My goal, still, is to make each book better than the last, so I continue to study the craft of writing. I don’t remember the first book that made a difference in my writing, so I’ll tell you about a book that did so more recently—Save the Cat! It’s a book on screenwriting. Although I don’t have aspirations of writing screenplays, I like to study screenwriting because I find the story structure helpful. Save the Cat! talked about the importance of high stakes in a way that made me think differently when plotting my books. In my books, the stakes aren’t actual life and death, but they’re deeply emotional stories, and the stakes need to feel like emotional life and death to the characters and to the reader.

Can you remember one or more early books that influenced you? What were they? Did you remain interested in the same type of stories over the decades or did your interests change? 
When I was a teenager, I discovered my best friend’s mom’s stash of romance novels. She let me borrow them whenever I wanted. I still remember the feeling that came over me when reading that first one—that moment of catching my breath when the hero’s and heroine’s eyes met in the mirror—and that early reading experience continues to influence me today.

Do you read the same genre you write or branch out to relax?
I still love reading women’s fiction and romance. I like stories that bring me deep inside characters’ heads and hearts, and I love happy endings.

Do you write under another name or in other genres? If so...please share!
No, I only write under Susan Mallery. Early in my career, I wrote a few historicals as Susan Macias.

How many books have you written?
176 and counting… (including a few that haven’t been published yet—The Boardwalk Bookshop will be out in May, Home Sweet Christmas in October, and The Sister Effect next year, assuming the title doesn’t change.) And I’m working on more.

Is writing easy or difficult...or should I ask what parts are easy and what parts are difficult?
The beginning of a book usually goes relatively slowly for me as I get to know the characters. But once I’m in the groove, the actual writing goes pretty fast and smoothly for me. I do a lot of plot work before I ever sit down to write, and that works for me.

The more challenging part for me, after all these books, is to come up with ideas that I haven’t already written about, but that still give readers the experience they want from one of my stories. Variety makes it more interesting and fun for me, too.

Tell us about what you are reading at the moment or anticipate reading in the future? Any new books you are looking forward to?
Christina Dodd has a new one coming out this summer that I can’t wait to read—Point Last Seen. She’s a master of romantic suspense, and I find myself holding my breath as I read. I’m currently reading First Comes Baby by one of my favorite romance authors and one of my favorite people, Christine Rimmer.

Social Links

Twitter: @susanmallery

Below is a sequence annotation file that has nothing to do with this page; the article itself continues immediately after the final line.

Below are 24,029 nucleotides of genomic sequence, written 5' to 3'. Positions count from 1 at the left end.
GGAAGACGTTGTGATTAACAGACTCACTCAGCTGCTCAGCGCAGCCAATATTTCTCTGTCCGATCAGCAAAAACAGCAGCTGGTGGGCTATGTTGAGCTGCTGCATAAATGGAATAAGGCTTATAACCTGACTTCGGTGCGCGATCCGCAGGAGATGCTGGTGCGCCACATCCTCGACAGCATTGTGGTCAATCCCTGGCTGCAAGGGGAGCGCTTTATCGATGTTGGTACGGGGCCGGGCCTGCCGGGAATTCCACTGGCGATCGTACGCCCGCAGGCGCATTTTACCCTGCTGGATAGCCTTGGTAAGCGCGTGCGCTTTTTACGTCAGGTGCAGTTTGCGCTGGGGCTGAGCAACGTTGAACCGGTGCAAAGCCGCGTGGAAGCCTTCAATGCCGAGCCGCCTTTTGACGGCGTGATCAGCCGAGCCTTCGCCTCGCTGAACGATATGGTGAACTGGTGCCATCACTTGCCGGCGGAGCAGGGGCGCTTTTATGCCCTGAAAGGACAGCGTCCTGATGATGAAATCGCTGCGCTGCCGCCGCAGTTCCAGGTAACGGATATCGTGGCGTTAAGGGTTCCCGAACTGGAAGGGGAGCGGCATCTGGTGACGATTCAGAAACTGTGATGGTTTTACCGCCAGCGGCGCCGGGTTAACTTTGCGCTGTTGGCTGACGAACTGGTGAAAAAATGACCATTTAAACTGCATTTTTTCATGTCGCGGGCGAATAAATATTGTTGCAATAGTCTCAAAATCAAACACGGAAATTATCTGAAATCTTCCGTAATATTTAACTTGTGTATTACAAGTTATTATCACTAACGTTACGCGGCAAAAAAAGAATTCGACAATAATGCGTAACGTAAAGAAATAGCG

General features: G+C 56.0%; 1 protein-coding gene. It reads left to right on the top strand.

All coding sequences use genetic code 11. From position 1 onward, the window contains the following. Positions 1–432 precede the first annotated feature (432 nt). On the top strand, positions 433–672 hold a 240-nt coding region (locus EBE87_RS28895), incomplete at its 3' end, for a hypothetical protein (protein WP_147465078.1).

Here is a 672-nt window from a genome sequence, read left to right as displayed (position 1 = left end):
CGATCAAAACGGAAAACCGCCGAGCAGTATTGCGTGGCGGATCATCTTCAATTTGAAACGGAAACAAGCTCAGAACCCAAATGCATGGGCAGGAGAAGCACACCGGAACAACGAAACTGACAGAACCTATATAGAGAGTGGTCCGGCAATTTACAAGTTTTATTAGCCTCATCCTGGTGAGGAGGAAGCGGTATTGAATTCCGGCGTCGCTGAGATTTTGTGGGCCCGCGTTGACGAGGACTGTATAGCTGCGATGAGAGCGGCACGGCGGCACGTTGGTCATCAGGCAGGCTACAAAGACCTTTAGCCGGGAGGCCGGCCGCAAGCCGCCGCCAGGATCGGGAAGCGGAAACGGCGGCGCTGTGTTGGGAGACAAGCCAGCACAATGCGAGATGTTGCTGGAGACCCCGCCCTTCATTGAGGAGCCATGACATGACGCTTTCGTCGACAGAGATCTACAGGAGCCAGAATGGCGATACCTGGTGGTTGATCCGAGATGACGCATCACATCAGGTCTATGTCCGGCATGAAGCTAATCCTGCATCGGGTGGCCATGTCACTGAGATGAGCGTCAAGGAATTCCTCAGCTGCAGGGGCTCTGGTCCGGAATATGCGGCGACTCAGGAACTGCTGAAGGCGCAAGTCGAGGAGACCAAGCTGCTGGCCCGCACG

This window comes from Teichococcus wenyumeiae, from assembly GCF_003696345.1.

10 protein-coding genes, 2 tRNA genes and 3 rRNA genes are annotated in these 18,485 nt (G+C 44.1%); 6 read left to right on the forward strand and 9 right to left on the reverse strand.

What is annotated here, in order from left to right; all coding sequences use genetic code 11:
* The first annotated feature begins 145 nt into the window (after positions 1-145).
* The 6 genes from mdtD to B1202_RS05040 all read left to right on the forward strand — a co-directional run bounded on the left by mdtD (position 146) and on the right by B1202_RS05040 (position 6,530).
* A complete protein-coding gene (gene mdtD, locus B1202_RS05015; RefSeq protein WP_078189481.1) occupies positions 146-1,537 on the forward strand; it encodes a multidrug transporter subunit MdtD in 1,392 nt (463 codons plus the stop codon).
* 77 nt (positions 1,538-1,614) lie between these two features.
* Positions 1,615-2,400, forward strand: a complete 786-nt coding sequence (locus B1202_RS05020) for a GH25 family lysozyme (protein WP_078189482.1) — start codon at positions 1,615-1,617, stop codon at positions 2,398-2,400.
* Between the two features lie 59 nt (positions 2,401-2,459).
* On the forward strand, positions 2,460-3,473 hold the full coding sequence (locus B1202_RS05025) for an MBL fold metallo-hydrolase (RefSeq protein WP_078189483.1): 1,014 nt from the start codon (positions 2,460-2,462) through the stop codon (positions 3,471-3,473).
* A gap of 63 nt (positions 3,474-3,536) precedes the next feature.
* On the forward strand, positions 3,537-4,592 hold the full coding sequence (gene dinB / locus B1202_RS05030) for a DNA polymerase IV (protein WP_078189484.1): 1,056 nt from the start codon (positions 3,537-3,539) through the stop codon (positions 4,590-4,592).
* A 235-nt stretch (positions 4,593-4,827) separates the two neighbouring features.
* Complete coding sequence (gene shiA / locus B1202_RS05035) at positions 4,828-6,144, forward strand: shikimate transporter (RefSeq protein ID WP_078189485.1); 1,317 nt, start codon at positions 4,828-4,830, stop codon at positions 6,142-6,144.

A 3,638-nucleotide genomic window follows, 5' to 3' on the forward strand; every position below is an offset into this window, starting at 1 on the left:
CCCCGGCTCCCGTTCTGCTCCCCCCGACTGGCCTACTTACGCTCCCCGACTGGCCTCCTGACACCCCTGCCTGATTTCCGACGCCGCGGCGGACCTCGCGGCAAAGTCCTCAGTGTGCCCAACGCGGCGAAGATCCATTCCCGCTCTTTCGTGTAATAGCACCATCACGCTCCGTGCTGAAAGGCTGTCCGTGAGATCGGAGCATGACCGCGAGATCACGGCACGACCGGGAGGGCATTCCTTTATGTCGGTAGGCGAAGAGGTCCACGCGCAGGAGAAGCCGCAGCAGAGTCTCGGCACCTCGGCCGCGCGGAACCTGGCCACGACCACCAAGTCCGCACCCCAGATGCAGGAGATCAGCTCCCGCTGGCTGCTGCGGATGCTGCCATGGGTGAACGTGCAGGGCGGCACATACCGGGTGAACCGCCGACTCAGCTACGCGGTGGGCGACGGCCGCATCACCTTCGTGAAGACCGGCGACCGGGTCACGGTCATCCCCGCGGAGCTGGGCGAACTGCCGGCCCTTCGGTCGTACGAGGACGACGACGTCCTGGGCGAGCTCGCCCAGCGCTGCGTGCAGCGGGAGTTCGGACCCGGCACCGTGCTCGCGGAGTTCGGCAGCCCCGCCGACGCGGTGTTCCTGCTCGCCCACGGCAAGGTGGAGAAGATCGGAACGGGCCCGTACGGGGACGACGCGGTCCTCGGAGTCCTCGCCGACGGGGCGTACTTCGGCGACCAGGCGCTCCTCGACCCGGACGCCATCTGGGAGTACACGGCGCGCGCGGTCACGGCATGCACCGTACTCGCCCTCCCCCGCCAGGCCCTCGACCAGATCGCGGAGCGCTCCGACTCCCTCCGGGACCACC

Facebook: @susanmallery
Instagram: @susanmallery
Author website:

Buy Links
Barnes & Noble:
Indie Bound:
Google Play:
Apple Books:
Walmart: Target:

Please share your thoughts and leave a comment. I would love to "talk" to you.

Tuesday, March 8, 2022

The Wonders

The Wonders
  The Wonders
Author:  Elena Medel (author). Lizzie Davis & Thomas Bunstead (translators).
Publication Information:  Algonquin Books. 2022. 240 pages.
ISBN:  1643752111 / 978-1643752112

Book Source:  I received this book through NetGalley and a publisher's blog tour free of cost in exchange for an honest review.

Opening Sentence:  "She checked her pockets and found nothing."

Favorite Quote:  "It's funny, Maria will think many years from now, how memory generates its own fictions:  how what hasn't stayed with us, because we think it insignificant or because it doesn't align with our expectations, gets filled in with what we wish had happened instead."

***** BLOG TOUR *****


Three generations - Maria, Carmen, and Alicia - separated by time distance and difficult choices. Maria grows up in a small town. She has a baby at a young age out of wedlock. She is sent to her aunt's house in Madrid while the baby stays with her family in her small town. In Madrid, Maria learns the relationship between money and power. Carmen grows up knowing very little of her mother, and that sends her life on a different trajectory. Carmen's daughter Alicia moves to Madrid to see her own future. Maria and Alicia's paths cross in the context of the Women's March in 2018, but neither know it.

In parallel perspectives, the book tells the story of these three women and the issues, challenges, and changes surrounding the role of women. Politics and the women's movement provide the context and history of their stories.

The release of this book during Women's History Month is clearly purposeful as these three women chart their course within what is still a patriarchy. The placement of the current time at the time of the Women's March certainly ties into that theme.